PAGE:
The NorthWest Arkansas Community College Culinary Arts and Hospitality Management (CAHM) program will undergo a transformative expansion, made possible by three related grants from the Walton Family Foundation totaling more than $15 million. The investments will enable the College to become a world-class training provider of culinary education better equipped to respond to the rapidly growing needs of tourism-related industries in the region. The grants will provide for new facilities for the College, enhanced programming, professional development, rebranding for a fresh program identity, state-of-the art equipment, as well as the onboarding of new leadership and additional faculty to accommodate the growth.
After a national search, NWACC has hired Dr. Glenn R. Mack as the College’s first executive director of culinary arts, who will oversee the program and its expansion.
According to NWACC officials, Mack has an uncommon and impressive record as a culinary leader, including posts as market president for Le Cordon Bleu College of Culinary Arts and most recently as academic dean with At-Sunrice GlobalChef Academy in Singapore. He officially began his duties with the College on June 1.
Mack said the “enthusiastic entrepreneurial spirit, blossoming food scene and the prospects for community engagement in the region” are key factors that will help grow the culinary program. A native Arkansan, Mack covered the demise of the Soviet Union as a journalist with Time Magazine. He later trained and worked in food service in China, Italy, Russia, Uzbekistan and the United States. Mack currently serves as president-elect of the International Association of Culinary Professionals (iacp.com) and regularly writes and presents on culinary culture and history.
The proposed academic shift for the CAHM program will reposition the College’s existing offerings to focus on farm, agriculture and nurturing the next generation of food entrepreneurs. As part of this changing ethos, the College is developing new curricular pathways for butchery and charcuterie, food preservation, seasonal cooking, and artisanal foods. Wines, spirits and mixology programming are also proposed to enhance the school’s offerings. Corresponding community education courses will connect industry professionals, entrepreneurs and enthusiasts with a personal interest in food with these enriching experiences, in part through the existing Tyson Culinary Learning Center on the College’s main campus.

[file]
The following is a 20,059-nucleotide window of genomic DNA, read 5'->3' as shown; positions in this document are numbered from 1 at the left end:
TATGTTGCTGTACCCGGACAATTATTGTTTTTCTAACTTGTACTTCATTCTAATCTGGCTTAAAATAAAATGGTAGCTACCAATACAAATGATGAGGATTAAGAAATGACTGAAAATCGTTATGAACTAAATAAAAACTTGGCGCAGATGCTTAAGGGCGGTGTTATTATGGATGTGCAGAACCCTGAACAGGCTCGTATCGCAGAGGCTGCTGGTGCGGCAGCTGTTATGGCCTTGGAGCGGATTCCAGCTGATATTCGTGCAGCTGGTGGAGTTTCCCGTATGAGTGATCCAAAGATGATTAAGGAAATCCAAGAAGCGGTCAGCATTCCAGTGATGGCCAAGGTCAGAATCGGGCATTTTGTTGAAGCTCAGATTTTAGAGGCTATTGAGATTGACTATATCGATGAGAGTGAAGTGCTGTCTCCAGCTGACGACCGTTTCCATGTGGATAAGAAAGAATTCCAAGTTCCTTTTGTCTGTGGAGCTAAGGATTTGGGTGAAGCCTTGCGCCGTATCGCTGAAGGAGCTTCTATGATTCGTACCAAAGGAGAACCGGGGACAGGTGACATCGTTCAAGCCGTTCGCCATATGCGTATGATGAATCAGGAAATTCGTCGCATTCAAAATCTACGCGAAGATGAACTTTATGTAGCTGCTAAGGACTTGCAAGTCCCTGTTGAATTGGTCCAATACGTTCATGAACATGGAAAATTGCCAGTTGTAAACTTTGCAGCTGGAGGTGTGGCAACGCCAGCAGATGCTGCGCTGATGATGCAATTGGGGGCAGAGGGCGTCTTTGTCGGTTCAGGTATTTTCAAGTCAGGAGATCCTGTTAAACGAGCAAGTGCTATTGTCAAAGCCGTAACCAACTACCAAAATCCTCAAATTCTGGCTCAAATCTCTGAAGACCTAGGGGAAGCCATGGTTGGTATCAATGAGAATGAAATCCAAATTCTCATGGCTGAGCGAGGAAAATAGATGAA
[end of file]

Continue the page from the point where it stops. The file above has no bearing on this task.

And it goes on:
CAHM is building a new identity that will become the hallmark of the fresh vision, voice and ethos of the program. A new name and visual presence is being strategized in collaboration with BLKBOXLabs, a diversely skilled creative agency based in Fayetteville, Ark.
The visioning for this venture initially began in fall 2013 when NWACC engaged Karp Resources, a New York-based national food and agriculture consultancy, to produce a long-range strategic plan for the program, which identified how best to address the growing region’s needs. In tandem, Karp also conducted the Regional Food Assessment for the Northwest Arkansas Council, which informed and identified synergies between the two studies. NWACC will serve as collaborative partner in strengthening the regional food-related economy.